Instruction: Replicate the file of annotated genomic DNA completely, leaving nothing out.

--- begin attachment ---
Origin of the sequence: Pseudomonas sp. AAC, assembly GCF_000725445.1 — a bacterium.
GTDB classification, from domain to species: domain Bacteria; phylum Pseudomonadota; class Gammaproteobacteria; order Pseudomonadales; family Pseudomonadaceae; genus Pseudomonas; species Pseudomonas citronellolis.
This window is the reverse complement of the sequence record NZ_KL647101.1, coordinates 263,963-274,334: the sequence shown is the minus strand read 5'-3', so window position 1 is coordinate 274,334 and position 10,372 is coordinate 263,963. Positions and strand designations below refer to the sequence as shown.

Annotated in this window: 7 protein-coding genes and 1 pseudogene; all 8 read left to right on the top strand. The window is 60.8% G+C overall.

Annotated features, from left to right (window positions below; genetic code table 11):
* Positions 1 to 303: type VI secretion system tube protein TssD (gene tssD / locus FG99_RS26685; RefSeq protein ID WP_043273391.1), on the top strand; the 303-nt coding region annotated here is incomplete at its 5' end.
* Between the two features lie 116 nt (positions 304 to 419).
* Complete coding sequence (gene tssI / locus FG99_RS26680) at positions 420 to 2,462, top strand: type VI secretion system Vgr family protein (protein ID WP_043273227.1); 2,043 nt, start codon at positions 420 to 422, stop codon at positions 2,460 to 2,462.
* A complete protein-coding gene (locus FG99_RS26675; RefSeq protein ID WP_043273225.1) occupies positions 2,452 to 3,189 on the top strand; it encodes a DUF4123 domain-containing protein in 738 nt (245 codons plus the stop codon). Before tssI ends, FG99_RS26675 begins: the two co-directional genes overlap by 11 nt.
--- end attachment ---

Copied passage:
Origin of the sequence: Pseudomonas sp. AAC, assembly GCF_000725445.1 — a bacterium.
GTDB classification, from domain to species: domain Bacteria; phylum Pseudomonadota; class Gammaproteobacteria; order Pseudomonadales; family Pseudomonadaceae; genus Pseudomonas; species Pseudomonas citronellolis.
This window is the reverse complement of the sequence record NZ_KL647101.1, coordinates 263,963-274,334: the sequence shown is the minus strand read 5'-3', so window position 1 is coordinate 274,334 and position 10,372 is coordinate 263,963. Positions and strand designations below refer to the sequence as shown.

Annotated in this window: 7 protein-coding genes and 1 pseudogene; all 8 read left to right on the top strand. The window is 60.8% G+C overall.

Annotated features, from left to right (window positions below; genetic code table 11):
* Positions 1 to 303: type VI secretion system tube protein TssD (gene tssD / locus FG99_RS26685; RefSeq protein ID WP_043273391.1), on the top strand; the 303-nt coding region annotated here is incomplete at its 5' end.
* Between the two features lie 116 nt (positions 304 to 419).
* Complete coding sequence (gene tssI / locus FG99_RS26680) at positions 420 to 2,462, top strand: type VI secretion system Vgr family protein (protein ID WP_043273227.1); 2,043 nt, start codon at positions 420 to 422, stop codon at positions 2,460 to 2,462.
* A complete protein-coding gene (locus FG99_RS26675; RefSeq protein ID WP_043273225.1) occupies positions 2,452 to 3,189 on the top strand; it encodes a DUF4123 domain-containing protein in 738 nt (245 codons plus the stop codon). Before tssI ends, FG99_RS26675 begins: the two co-directional genes overlap by 11 nt.